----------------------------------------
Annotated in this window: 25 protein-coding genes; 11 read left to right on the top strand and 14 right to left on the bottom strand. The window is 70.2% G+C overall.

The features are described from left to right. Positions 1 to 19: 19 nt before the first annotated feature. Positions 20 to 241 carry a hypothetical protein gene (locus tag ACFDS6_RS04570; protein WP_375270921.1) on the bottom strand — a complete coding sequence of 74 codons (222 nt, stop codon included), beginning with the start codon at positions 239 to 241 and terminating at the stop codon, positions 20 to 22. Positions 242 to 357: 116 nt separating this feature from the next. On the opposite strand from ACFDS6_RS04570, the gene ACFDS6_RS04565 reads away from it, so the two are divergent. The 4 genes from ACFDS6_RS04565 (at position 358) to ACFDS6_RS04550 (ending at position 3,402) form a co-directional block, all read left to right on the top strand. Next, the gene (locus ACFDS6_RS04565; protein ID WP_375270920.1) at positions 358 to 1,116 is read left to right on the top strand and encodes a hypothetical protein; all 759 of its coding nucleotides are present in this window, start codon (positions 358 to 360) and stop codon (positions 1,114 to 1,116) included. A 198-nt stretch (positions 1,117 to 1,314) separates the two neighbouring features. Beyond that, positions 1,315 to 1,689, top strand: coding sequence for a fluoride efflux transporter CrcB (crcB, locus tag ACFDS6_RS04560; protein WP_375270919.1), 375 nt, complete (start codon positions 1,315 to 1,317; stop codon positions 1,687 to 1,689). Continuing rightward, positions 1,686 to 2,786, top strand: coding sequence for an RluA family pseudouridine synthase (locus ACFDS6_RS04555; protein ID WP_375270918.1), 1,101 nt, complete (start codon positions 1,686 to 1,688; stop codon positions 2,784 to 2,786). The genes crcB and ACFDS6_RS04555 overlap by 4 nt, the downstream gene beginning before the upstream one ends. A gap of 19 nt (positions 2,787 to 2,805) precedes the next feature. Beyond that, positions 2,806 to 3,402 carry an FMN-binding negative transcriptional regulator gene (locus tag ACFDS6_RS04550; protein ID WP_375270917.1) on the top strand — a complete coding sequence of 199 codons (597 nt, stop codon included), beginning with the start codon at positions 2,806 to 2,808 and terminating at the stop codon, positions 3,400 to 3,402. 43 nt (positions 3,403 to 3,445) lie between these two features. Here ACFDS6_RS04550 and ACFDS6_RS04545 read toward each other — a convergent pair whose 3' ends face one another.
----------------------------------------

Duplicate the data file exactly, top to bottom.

Annotated in this window: 25 protein-coding genes; 11 read left to right on the top strand and 14 right to left on the bottom strand. The window is 70.2% G+C overall.

The features are described from left to right. Positions 1 to 19: 19 nt before the first annotated feature. Positions 20 to 241 carry a hypothetical protein gene (locus tag ACFDS6_RS04570; protein WP_375270921.1) on the bottom strand — a complete coding sequence of 74 codons (222 nt, stop codon included), beginning with the start codon at positions 239 to 241 and terminating at the stop codon, positions 20 to 22. Positions 242 to 357: 116 nt separating this feature from the next. On the opposite strand from ACFDS6_RS04570, the gene ACFDS6_RS04565 reads away from it, so the two are divergent. The 4 genes from ACFDS6_RS04565 (at position 358) to ACFDS6_RS04550 (ending at position 3,402) form a co-directional block, all read left to right on the top strand. Next, the gene (locus ACFDS6_RS04565; protein ID WP_375270920.1) at positions 358 to 1,116 is read left to right on the top strand and encodes a hypothetical protein; all 759 of its coding nucleotides are present in this window, start codon (positions 358 to 360) and stop codon (positions 1,114 to 1,116) included. A 198-nt stretch (positions 1,117 to 1,314) separates the two neighbouring features. Beyond that, positions 1,315 to 1,689, top strand: coding sequence for a fluoride efflux transporter CrcB (crcB, locus tag ACFDS6_RS04560; protein WP_375270919.1), 375 nt, complete (start codon positions 1,315 to 1,317; stop codon positions 1,687 to 1,689). Continuing rightward, positions 1,686 to 2,786, top strand: coding sequence for an RluA family pseudouridine synthase (locus ACFDS6_RS04555; protein ID WP_375270918.1), 1,101 nt, complete (start codon positions 1,686 to 1,688; stop codon positions 2,784 to 2,786). The genes crcB and ACFDS6_RS04555 overlap by 4 nt, the downstream gene beginning before the upstream one ends. A gap of 19 nt (positions 2,787 to 2,805) precedes the next feature. Beyond that, positions 2,806 to 3,402 carry an FMN-binding negative transcriptional regulator gene (locus tag ACFDS6_RS04550; protein ID WP_375270917.1) on the top strand — a complete coding sequence of 199 codons (597 nt, stop codon included), beginning with the start codon at positions 2,806 to 2,808 and terminating at the stop codon, positions 3,400 to 3,402. 43 nt (positions 3,403 to 3,445) lie between these two features. Here ACFDS6_RS04550 and ACFDS6_RS04545 read toward each other — a convergent pair whose 3' ends face one another.